that after all my experience I have got quite disgusted with it and would rather be a farmer on shore as long as I could make out day and way than following the deep. Times are dreadful poor in this country at preasent and I well no my dear D. you will be able to do something for me out there. Anyhow I will have a better chance than here. My wife is a most noble creature and one you will be pleased to see. You may be able to get me some employment under yourself that would be more comfortable than the way I am. I will take all my nautical instruments with me in case I may go to sea about the coast. My dear D. I have often longed to be together and perhaps the Almighty has put dificulties in my way to force me at last to join my brothers. Flora Ann is well married and I expect Catherine will be as well before long. C. is a noble girl and so is my dear little pet Annabella. If I can make money in New Zealand I certainly will have her out with me. I hope your son is doing well. My wife having none of her own will be a good teacher for him,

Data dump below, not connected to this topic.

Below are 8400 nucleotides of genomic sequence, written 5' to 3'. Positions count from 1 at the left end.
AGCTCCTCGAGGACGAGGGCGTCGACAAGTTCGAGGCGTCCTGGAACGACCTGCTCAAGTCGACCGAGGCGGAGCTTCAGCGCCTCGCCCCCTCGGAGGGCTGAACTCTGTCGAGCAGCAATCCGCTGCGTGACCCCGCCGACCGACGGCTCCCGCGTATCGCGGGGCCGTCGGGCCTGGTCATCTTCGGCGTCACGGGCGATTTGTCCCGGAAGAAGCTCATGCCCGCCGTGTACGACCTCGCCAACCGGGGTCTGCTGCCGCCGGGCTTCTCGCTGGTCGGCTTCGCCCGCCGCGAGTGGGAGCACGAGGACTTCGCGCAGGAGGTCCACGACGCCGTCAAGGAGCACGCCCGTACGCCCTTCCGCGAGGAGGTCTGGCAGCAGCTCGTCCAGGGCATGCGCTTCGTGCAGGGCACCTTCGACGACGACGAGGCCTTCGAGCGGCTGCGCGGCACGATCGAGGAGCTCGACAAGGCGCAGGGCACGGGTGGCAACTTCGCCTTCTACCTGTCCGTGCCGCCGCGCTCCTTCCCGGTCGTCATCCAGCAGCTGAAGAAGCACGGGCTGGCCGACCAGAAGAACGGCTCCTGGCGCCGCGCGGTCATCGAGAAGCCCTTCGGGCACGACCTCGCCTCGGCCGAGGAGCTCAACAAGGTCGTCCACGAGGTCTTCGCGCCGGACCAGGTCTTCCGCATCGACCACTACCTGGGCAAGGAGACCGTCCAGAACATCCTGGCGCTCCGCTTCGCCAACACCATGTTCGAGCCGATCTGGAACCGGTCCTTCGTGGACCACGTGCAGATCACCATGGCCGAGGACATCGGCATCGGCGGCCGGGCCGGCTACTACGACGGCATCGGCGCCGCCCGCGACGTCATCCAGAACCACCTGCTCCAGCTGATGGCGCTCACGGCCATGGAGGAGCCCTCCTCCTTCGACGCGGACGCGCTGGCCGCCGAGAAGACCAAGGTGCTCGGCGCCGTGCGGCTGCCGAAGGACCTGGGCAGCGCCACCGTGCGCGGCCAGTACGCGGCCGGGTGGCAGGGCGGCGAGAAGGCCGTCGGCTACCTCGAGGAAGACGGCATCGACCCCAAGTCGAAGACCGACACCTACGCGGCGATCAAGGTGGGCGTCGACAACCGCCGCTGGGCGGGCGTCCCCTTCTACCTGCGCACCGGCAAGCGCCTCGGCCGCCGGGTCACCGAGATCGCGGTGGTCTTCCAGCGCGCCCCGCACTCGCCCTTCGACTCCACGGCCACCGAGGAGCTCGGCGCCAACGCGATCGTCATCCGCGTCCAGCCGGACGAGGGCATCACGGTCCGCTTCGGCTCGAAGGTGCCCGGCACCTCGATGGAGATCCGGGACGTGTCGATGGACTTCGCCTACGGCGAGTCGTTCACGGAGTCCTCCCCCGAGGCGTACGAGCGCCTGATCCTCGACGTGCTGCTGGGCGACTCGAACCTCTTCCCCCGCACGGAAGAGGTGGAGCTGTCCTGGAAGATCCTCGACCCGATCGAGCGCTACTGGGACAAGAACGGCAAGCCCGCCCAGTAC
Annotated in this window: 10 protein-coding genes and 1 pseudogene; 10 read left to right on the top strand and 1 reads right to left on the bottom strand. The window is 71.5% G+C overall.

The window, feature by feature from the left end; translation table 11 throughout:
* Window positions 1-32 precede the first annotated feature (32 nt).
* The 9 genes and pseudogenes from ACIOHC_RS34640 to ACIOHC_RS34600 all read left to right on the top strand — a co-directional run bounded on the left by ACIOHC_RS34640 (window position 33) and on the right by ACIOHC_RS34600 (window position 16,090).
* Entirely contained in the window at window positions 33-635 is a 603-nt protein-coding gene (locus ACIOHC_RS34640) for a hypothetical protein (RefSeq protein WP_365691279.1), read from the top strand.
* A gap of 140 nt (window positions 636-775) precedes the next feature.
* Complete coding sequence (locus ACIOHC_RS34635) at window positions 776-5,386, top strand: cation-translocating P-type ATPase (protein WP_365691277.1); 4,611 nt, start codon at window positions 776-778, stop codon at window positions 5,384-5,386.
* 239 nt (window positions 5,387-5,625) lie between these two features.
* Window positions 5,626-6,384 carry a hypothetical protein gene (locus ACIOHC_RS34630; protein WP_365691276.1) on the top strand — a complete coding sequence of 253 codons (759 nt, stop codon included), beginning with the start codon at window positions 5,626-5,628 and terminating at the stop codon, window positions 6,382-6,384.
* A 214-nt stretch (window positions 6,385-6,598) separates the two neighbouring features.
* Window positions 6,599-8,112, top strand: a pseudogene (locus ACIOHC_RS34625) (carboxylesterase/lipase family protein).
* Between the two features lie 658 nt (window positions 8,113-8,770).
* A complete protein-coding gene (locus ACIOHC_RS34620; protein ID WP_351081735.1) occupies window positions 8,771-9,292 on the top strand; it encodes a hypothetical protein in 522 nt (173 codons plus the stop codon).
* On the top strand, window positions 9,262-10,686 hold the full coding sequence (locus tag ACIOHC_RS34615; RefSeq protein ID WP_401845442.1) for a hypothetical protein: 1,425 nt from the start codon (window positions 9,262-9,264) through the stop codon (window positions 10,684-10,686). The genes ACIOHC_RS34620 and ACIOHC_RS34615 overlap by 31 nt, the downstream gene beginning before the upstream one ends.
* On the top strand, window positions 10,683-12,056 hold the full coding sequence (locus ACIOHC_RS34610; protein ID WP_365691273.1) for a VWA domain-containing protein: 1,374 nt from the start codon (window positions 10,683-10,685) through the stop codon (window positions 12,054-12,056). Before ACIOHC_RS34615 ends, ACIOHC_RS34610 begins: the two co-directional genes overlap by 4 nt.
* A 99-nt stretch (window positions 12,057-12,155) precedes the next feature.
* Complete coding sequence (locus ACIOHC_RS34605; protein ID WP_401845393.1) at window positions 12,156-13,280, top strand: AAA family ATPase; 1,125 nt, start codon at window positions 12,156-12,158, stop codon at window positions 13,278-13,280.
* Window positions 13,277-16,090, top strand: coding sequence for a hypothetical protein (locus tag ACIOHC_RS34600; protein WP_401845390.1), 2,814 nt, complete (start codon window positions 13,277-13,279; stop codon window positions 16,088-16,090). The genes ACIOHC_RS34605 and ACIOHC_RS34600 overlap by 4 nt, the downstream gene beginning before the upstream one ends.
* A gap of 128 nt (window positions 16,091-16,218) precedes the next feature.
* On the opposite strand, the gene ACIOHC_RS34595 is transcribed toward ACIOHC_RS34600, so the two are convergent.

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English (MD)

something like Aunt Jessy to yourself. Uncle and Aunt are in their usual and as far as I know so is all inquiring friends. I send you this as a fore runner of my plans to prepare your mind to expect me altho if a good ship should turn up for me before the 'Egmont' sails on the 25th next month I may alter my mind. I have long strove to get a ship to visit your ports but always failed. Indeed I am convinced if I was once out there I would get busness to do would answer me better than following the sea. I hope Alex is doing well. The accounts I got of him were very flattering. I will write you again if I go